Presentation Authors: Luca Boeri*, Vidit Sharma, Matteo Soligo, Igor Frank, Stephen A. Boorjian, R. Houston Thompson, Matthew Tollefson, Robert Tarrell, Fernando J. Quevedo, John C. Cheville, R. Jeffrey Karnes, Rochester, MN
Introduction: Current guidelines recommend â‰¥3 cycles of cisplatin-based neoadjuvant chemotherapy (NAC) for muscle-invasive bladder cancer (MIBC). The impact of suboptimal NAC dosing on survival outcomes after radical cystectomy (RC) has been poorly investigated. We aimed to assess the prevalence of and factors association with receiving suboptimal NAC and its impact on survival outcomes in MIBC patients treated with RC.
Methods: We reviewed 1441 patients treated with NAC and/or RC for cT2-cT4N0M0 BC. Patients were segregated into three groups: suboptimal NAC ( < 3 cycles of cisplatin-based NAC or non-cisplatin-based regimen); optimal NAC; and no NAC. Clinical characteristics were compared among groups. Comorbidities were scored with the Charlson Comorbidity Index (CCI). Complete pathological response to NAC was defined as ypT0N0. Logistic regression analyses tested the association between clinical variables and the odds of receiving suboptimal NAC. To adjust for potential baseline confounders, propensity-score matching was performed. Pathologic outcomes were compared between groups and Cox regression analyses tested risk factors associated with recurrence, overall and cancer specific survival.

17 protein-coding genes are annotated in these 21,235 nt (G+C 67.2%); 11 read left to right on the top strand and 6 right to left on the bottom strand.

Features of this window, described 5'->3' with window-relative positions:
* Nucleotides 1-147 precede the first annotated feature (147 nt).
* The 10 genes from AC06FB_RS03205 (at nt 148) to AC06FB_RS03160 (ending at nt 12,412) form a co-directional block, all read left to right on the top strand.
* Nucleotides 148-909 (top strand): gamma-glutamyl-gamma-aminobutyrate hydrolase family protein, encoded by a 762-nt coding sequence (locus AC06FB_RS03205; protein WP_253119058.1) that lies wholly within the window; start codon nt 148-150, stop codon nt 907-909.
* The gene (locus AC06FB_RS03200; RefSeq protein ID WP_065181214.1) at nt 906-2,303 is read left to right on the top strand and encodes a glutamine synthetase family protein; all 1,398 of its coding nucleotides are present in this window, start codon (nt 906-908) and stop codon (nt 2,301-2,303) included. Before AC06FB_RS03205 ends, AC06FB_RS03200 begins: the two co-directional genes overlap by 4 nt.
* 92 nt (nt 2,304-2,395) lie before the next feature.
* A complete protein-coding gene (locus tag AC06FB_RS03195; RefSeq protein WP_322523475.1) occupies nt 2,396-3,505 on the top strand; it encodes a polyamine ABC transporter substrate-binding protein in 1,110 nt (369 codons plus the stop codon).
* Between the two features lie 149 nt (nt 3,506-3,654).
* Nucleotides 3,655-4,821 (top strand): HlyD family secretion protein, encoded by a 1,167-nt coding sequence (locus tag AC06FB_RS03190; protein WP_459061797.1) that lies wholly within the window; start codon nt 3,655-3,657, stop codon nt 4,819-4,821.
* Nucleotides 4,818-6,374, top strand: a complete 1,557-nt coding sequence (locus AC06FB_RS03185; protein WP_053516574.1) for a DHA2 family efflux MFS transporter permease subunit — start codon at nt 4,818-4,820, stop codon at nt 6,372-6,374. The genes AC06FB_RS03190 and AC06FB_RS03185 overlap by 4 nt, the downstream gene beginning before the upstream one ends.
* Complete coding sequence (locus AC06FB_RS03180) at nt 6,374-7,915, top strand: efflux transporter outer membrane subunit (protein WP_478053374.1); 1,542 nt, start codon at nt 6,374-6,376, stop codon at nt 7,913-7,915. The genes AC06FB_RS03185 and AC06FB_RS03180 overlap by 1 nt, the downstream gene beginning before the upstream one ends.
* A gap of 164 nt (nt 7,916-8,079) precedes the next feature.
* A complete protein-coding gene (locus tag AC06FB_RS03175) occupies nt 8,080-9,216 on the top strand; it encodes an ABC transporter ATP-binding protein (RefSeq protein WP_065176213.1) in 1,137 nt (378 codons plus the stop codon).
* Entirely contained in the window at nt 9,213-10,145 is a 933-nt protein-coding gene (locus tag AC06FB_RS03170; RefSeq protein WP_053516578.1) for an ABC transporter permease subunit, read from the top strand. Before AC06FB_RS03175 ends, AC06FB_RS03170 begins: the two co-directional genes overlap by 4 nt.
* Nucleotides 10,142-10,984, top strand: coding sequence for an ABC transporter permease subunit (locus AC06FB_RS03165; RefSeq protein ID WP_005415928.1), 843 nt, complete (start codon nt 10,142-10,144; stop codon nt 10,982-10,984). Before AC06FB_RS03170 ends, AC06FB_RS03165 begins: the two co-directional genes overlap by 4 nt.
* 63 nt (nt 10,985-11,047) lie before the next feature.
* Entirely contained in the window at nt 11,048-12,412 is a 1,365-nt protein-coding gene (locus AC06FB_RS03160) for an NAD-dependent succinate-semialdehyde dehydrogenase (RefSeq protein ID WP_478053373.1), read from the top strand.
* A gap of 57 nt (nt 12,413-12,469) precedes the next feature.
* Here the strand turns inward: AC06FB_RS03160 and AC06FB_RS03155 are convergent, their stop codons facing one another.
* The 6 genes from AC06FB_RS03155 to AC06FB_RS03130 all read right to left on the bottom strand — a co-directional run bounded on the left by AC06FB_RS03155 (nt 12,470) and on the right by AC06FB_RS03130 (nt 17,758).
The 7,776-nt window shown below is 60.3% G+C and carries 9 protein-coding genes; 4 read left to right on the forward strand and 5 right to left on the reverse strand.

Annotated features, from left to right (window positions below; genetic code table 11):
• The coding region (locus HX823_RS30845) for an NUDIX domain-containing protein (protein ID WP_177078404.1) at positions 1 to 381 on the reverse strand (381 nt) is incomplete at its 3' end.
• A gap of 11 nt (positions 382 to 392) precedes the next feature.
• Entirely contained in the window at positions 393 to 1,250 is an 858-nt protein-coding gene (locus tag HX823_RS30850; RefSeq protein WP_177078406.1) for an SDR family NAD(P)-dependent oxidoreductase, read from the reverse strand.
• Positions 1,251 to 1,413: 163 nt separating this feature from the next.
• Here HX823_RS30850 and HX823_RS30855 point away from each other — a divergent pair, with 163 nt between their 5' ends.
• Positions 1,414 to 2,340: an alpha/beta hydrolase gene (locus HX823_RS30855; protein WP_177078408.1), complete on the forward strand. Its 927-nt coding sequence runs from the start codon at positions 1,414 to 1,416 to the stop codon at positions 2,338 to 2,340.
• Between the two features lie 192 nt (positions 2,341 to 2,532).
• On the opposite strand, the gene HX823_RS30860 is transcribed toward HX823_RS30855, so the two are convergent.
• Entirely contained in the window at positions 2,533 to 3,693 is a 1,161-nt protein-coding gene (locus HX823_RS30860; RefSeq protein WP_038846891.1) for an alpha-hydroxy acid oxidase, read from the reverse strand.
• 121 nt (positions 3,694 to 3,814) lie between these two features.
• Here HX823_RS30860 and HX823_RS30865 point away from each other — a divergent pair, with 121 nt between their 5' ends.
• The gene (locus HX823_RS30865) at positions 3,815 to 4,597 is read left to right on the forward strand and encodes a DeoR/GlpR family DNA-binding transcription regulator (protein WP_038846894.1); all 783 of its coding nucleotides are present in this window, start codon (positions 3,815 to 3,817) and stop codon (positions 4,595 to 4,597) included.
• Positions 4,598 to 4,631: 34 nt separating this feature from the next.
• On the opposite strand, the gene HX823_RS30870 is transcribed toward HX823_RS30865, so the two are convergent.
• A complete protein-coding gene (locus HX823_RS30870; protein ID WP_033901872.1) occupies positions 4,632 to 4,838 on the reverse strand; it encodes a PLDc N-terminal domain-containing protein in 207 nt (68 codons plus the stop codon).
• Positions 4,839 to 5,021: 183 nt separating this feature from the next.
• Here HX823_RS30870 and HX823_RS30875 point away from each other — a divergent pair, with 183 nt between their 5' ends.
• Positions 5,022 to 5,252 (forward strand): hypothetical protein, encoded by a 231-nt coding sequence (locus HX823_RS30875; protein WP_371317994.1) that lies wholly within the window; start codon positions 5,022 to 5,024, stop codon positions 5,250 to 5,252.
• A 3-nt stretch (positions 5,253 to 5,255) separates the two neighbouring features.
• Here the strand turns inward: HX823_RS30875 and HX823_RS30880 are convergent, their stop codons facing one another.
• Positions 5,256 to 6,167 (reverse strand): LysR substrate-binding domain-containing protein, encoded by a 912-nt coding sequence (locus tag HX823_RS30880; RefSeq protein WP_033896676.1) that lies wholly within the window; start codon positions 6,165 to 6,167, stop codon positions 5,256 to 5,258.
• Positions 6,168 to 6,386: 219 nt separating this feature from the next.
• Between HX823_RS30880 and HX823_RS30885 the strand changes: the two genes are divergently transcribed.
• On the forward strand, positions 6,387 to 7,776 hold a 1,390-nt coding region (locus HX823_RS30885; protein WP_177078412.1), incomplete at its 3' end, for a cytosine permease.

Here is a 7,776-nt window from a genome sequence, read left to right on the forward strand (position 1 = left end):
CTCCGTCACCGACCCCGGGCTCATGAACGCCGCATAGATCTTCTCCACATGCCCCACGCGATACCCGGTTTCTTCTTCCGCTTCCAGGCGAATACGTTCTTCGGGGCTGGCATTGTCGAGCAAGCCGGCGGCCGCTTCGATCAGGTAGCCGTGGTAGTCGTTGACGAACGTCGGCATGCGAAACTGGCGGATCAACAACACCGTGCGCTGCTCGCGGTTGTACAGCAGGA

Results: Before matching, 251 (17.4%) and 86 (6.0%) patients received optimal NAC and suboptimal NAC while 1104 (76.6%) underwent upfront RC. Low eGFR values (p < 0.001), CCIâ‰¥1 (p=0.02) and ECOGâ‰¥1 (p=0.02) were associated with the administration of a suboptimal NAC. After matching, 158 (38.3%), 85 (20.6%) and 169 (41.1%) patients were in the optimal NAC, suboptimal NAC and no NAC group. Positive nodal status was more frequently found in the suboptimal (37.6%) and in the no NAC group (28.9%) than in the optimal NAC group (22.7%) (p=0.038). The optimal NAC group achieved higher rates of complete pathological response as compared to the suboptimal group (26.1% vs. 15.3%; p=0.03). Five-year RFS (p=0.013) and CSM-free rates (p < 0.001) were higher for the optimal than suboptimal and no NAC group. Multivariable analysis showed that, suboptimal NAC (HR 1.74; p=0.015) and no NAC (HR 1.51; p=0.034) were both associated with poorer RFS and worse OS (HR 1.69; p=0.021 and HR 1.60; p=0.023) as compared to optimal NAC.
Conclusions: One out of four MIBC patients received a suboptimal NAC regimen before RC. Receiving a suboptimal NAC regimen was associated with worse disease recurrence and survival outcomes following RC, as compared to an optimal NAC regimen.